There Are Many Types of Questions That Are Beneficial in Online Surveys, Phone Surveys, Email Surveys, or Other Forms of Quantitative Research. Read on to know the right question for consumers’ insight.

So you’re looking to build a quantitative questionnaire, and you want to know the best type of questions. We’ll give you the rundown so that you can get started with your research ASAP and make your results super accurate.

Quantitative research is excellent because, when done right, it makes it easy to see patterns in your responses, and it helps you find trends and spot problems. It’s also a great way to do some pre-and post-testing, which can be helpful if you’re trying to dig into what works when it comes to marketing.

When building a quantitative questionnaire, it’s essential to incorporate these types of questions throughout the survey:

Question Type #1: Multiple-Choice

When it comes to creating your quantitative questionnaire, you’re going to want to start with the basics. And when it comes to basic survey formats, it doesn’t get much more fundamental than the multiple-choice question!

These questions are great for collecting data that is easy to analyse, which can be super helpful when you’re looking to compile and use your results.

Multiple choice questions aim to exhaust all possible answers. However, it can restrict the audience from expressing themselves fully. Our online survey company recommends adding an “Other; please specify” answer choice to reduce bias in your results and give your audience a chance to respond.

Question Type #2: Likert Scale

You’ve probably seen them before: questions that ask you to rate something on a scale of 1-10. Typically, the answer options will include a scale ranging from one extreme to another, such as not at all satisfied to very satisfied or “strongly disagree” to “strongly agree”. 

Likert scales are an effective way of measuring people’s opinions or attitudes in various settings and situations. They help measure agreement, frequency, likelihood, and importance. They are also great for measuring customer or employee satisfaction.

The main advantage of using Likert scales is that they are easy to understand and can be interpreted easily by even the most layperson of respondents. If you want a good idea of just how much your customers like your product or service (or maybe don’t), this is the question.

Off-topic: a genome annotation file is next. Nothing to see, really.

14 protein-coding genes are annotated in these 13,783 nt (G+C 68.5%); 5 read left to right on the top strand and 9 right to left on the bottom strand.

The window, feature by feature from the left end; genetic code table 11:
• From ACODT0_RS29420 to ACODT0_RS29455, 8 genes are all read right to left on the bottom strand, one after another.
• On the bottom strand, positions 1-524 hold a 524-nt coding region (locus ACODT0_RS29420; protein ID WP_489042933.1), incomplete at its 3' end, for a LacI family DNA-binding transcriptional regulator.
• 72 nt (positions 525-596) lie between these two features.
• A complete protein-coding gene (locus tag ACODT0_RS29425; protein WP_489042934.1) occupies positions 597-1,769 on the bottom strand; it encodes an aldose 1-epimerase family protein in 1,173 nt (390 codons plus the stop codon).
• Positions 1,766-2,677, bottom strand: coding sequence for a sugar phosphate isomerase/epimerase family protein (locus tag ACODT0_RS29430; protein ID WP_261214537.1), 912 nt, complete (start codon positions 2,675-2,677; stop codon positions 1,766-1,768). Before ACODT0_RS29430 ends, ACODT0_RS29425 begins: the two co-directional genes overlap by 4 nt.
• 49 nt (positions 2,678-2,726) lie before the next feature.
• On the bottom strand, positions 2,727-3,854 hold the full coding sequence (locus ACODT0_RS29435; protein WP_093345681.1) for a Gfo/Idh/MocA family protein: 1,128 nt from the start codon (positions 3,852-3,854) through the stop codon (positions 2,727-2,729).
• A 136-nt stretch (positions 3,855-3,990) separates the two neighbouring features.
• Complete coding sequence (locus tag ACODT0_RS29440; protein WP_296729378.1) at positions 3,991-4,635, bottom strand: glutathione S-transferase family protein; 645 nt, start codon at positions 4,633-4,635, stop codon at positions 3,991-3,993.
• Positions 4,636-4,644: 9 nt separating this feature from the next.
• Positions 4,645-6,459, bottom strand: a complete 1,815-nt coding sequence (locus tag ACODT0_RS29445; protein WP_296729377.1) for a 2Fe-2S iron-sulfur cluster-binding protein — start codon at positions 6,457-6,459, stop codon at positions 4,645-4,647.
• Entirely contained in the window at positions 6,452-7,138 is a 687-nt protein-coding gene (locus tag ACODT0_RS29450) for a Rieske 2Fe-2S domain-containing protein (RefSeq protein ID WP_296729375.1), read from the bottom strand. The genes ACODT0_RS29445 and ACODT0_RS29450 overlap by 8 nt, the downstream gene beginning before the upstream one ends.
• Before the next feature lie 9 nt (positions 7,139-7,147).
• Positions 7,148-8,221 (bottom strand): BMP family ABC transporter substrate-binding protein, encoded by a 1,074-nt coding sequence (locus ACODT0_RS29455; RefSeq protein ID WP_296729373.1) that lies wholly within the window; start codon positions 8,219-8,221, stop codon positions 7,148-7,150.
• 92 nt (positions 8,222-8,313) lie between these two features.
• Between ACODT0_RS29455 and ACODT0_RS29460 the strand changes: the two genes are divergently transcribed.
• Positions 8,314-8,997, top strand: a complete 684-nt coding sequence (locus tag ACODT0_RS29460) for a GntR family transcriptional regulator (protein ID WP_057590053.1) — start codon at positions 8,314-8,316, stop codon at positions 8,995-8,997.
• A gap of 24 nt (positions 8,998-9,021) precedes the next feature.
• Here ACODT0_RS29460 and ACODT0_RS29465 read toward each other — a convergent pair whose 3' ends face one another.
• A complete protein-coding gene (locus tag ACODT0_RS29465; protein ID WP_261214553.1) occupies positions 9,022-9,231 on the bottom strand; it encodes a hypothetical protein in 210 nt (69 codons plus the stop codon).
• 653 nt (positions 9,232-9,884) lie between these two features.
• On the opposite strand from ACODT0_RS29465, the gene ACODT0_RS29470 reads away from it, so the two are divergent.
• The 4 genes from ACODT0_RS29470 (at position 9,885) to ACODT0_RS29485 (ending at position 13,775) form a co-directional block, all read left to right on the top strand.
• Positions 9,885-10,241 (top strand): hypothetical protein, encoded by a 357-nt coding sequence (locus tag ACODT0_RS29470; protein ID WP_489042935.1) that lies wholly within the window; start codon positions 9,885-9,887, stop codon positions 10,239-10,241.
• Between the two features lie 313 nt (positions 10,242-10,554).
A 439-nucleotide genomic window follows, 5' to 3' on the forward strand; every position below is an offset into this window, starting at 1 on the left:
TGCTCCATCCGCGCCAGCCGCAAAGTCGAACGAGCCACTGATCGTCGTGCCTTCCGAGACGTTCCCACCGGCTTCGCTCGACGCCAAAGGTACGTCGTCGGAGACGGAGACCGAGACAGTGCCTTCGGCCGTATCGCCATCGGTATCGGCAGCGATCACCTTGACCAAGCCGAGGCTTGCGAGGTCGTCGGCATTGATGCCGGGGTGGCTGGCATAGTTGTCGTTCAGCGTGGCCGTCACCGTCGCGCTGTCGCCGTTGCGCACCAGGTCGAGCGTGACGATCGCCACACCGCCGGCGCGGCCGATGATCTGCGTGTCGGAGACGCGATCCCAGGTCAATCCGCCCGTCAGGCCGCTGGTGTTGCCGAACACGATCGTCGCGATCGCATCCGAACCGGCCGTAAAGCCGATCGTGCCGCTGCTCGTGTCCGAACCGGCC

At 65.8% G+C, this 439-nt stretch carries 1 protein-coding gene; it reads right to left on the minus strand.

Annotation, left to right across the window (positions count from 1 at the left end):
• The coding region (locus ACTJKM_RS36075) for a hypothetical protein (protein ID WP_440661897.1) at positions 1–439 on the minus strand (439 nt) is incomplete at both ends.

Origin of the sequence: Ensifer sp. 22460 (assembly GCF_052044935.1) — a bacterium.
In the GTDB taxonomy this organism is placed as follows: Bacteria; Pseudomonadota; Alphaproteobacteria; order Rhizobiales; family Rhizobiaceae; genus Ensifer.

Question Type #3: Semantic Differential

Semantic differential questions are similar to Likert scales in that they both measure attitudes by presenting a series of statements, each followed by a sequence of choice responses.

However, semantics is a different scale because it doesn’t follow the standard “strongly disagree to agree” pattern; instead, it shows disagreement on one side and agreement on the other. Additionally, semantic differential questions use bipolar choices, such as good and bad, offered on opposite sides of a scale with a precise midpoint.

Semantic differential questions are helpful when it comes to asking respondents how they feel about something. For example, you could use this type of question to ask respondents how they think about a new product launch by your company.

Question Type #4: Dichotomous

Have you ever had to decide if you’re a cat or dog person? If yes, you just answered an example of dichotomous questions. 

“Dichotomous” is a fancy way of saying there are two options: yes or no, true or false, in or out. Market surveys tend to have these questions: Did you have a good experience? Do you have suggestions for improvement?

Dichotomous questions are simple, with no long-winded answers. However, their use is limited to only a few situations they apply. It’s important to remember that not every question fits the simple yes/no choice.

Final Thought

Building a questionnaire takes time and thoughtfulness. If you’re looking for help with your survey question, contact us at Grapedata. Our team can work with you on building a quantitative questionnaire that meets your needs and goals!